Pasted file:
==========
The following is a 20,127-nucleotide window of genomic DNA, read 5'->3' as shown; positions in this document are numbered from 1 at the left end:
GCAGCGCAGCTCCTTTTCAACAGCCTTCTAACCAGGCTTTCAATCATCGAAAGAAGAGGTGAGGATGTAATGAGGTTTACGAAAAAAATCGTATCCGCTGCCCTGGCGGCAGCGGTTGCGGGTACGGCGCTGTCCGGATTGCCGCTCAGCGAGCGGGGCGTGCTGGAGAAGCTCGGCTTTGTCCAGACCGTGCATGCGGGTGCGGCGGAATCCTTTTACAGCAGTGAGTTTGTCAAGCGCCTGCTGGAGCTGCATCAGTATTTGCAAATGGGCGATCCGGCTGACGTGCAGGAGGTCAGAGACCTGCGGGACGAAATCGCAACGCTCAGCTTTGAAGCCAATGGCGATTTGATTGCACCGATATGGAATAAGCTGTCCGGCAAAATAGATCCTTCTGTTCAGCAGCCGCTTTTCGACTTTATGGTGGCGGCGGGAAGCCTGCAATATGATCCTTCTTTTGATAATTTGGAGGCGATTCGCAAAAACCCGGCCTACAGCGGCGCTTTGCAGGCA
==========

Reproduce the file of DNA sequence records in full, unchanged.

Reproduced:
The following is a 20,127-nucleotide window of genomic DNA, read 5'->3' as shown; positions in this document are numbered from 1 at the left end:
GCAGCGCAGCTCCTTTTCAACAGCCTTCTAACCAGGCTTTCAATCATCGAAAGAAGAGGTGAGGATGTAATGAGGTTTACGAAAAAAATCGTATCCGCTGCCCTGGCGGCAGCGGTTGCGGGTACGGCGCTGTCCGGATTGCCGCTCAGCGAGCGGGGCGTGCTGGAGAAGCTCGGCTTTGTCCAGACCGTGCATGCGGGTGCGGCGGAATCCTTTTACAGCAGTGAGTTTGTCAAGCGCCTGCTGGAGCTGCATCAGTATTTGCAAATGGGCGATCCGGCTGACGTGCAGGAGGTCAGAGACCTGCGGGACGAAATCGCAACGCTCAGCTTTGAAGCCAATGGCGATTTGATTGCACCGATATGGAATAAGCTGTCCGGCAAAATAGATCCTTCTGTTCAGCAGCCGCTTTTCGACTTTATGGTGGCGGCGGGAAGCCTGCAATATGATCCTTCTTTTGATAATTTGGAGGCGATTCGCAAAAACCCGGCCTACAGCGGCGCTTTGCAGGCA